One of the most common reasons why families contact us about our air ambulance services is to help someone who had a brain injury. Brain injuries have an almost overwhelming scope and a very common injury that is sometimes missed upon first diagnosis. Brain injuries can effect just about every aspect of a person's life and can change relationships with friends, family and loved ones.
Brain injuries are so serious because it effects the whole of the person. A person who suffers a brain injury will have physical, emotional, and cognitive changes. The way someone acts is altered, the way they remember can change and how they manage situations can be different.
Some brain injuries are worse than others. Mild brain injuries can happen if there is a loss of consciousness and/or confusion with shorter than a half hour of disorientation. Usually in mild cases MRI and CAT scans will appear normal but the person is experiencing problems thinking clearly, headaches, mood swings and other emotional problems. A common mild brain injury, for example, is a concussion. Mild brain injuries are often missed at the time of the initial injury and can last longer than you might expect. While many people heal in a short amount of time, about 15% of people who suffer mild brain injuries deal with the effects for one year or longer.
Severe brain injuries are the result of a loss of consciousness for over 30 minutes and memory loss after the injury. The impacts of severe brain injuries are more serious however they vary based on how severe the initial injury was plus other complications. If the person is cared for quickly it can limit the after effects so time is an important factor. Moderate to severe brain injuries can cause attention, confusion and other cognitive deficits that can impact a person long term. Speech and language therapy are very common. Other senses like touch, perception, vision and hearing can be lost or weakened.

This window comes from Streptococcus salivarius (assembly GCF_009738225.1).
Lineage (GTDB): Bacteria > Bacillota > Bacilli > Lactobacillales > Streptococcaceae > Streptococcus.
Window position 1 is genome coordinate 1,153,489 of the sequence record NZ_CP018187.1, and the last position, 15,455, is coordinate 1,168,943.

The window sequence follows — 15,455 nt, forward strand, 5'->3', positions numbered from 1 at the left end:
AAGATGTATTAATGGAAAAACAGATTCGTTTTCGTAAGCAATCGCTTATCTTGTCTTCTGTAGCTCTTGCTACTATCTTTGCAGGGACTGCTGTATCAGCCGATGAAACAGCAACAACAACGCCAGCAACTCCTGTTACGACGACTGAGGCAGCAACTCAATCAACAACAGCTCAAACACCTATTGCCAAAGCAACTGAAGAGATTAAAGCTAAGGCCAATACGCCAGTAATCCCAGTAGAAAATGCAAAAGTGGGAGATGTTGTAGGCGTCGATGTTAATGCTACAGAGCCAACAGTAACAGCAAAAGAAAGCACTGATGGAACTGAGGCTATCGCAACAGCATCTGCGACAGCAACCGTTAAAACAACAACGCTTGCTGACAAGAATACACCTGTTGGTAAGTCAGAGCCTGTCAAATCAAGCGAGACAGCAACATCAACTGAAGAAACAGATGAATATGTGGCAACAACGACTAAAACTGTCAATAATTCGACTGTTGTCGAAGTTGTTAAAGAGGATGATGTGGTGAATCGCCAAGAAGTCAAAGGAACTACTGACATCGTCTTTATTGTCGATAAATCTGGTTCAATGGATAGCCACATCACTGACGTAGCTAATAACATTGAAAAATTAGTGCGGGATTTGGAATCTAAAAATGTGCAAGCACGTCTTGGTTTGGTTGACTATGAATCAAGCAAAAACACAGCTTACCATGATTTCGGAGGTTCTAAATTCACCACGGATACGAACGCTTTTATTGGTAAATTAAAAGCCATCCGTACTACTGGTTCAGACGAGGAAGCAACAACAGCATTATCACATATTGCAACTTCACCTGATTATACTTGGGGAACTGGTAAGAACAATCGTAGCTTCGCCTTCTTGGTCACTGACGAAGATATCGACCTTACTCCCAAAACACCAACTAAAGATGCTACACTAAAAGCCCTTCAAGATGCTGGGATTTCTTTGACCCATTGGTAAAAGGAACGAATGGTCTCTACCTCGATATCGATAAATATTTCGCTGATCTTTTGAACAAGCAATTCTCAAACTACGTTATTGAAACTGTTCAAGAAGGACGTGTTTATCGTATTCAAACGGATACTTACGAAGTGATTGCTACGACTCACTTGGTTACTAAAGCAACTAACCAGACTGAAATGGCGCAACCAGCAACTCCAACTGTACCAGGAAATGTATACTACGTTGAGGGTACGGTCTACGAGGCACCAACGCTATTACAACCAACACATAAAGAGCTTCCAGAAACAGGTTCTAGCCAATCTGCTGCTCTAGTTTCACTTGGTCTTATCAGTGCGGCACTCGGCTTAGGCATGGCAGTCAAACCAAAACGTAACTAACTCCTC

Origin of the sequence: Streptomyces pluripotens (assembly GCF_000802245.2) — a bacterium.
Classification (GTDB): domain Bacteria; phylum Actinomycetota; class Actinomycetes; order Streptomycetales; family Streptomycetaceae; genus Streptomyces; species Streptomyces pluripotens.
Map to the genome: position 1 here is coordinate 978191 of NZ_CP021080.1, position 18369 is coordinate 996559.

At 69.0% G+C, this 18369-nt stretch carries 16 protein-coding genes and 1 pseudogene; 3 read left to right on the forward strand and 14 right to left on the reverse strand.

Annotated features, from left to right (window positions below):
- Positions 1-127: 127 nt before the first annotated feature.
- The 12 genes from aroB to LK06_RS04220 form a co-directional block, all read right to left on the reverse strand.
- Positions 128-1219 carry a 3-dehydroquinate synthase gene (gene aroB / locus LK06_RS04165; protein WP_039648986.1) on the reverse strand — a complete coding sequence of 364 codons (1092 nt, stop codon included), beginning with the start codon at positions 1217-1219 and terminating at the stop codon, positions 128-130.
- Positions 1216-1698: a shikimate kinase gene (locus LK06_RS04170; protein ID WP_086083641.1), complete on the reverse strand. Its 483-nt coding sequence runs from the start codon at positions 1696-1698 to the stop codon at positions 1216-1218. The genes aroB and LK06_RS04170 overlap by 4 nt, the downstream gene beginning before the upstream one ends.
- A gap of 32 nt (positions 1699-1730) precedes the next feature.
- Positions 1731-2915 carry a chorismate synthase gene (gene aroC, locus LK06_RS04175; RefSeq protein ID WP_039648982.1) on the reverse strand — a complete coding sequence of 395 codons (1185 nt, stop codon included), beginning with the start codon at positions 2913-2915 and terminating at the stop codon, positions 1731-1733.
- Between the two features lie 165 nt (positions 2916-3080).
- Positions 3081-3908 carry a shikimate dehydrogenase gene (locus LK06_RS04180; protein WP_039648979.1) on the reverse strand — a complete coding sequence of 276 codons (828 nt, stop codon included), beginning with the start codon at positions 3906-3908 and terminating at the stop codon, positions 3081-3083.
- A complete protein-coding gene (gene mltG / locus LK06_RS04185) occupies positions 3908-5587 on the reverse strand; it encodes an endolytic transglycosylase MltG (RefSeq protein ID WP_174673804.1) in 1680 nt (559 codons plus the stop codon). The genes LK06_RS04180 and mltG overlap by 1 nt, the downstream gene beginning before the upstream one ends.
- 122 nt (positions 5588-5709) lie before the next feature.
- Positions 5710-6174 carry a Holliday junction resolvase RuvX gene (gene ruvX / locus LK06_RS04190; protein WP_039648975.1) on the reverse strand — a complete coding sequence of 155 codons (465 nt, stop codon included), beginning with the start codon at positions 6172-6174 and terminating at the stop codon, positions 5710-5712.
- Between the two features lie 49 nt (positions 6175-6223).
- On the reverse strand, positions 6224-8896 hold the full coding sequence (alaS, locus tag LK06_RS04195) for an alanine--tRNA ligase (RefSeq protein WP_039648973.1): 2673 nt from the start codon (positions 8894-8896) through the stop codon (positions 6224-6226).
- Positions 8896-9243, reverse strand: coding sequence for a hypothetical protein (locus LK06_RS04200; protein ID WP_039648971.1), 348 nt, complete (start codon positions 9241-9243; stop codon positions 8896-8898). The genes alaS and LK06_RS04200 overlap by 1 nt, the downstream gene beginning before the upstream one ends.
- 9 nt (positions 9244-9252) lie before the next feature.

Severe brain injuries will require a village to help the person. A person who suffers a severe brain injury can develop dependent behaviors and lack emotional coping skills. Sleeping disorders can develop which can complicate the healing process. Denial and depression are also common.
Most brain injuries are the result of falling. Almost 41% of all brain injuries happen from a fall, which can effect the elderly more than any other demographic. 15.5% of brain injuries happen when a person is struck by something and just over 14% are the result of a motor vehicle accident. Males are most likely to suffer a brain injury (1.5 times more likely than females) and while elderly people are most likely to suffer falls they are not the highest-risk age groups. Toddlers 0-4 years of age and teenagers 15-19 years old are the two age groups most at risk.
Recovery from brain injuries can take a long time depending on the severity and other factors. Thankfully there are several treatment options and coping skills that families can use with the help of medical professionals. While the length of the outcome is hard to predict most adults can progress through the common recovery stages, even if there are peaks and valleys along the way.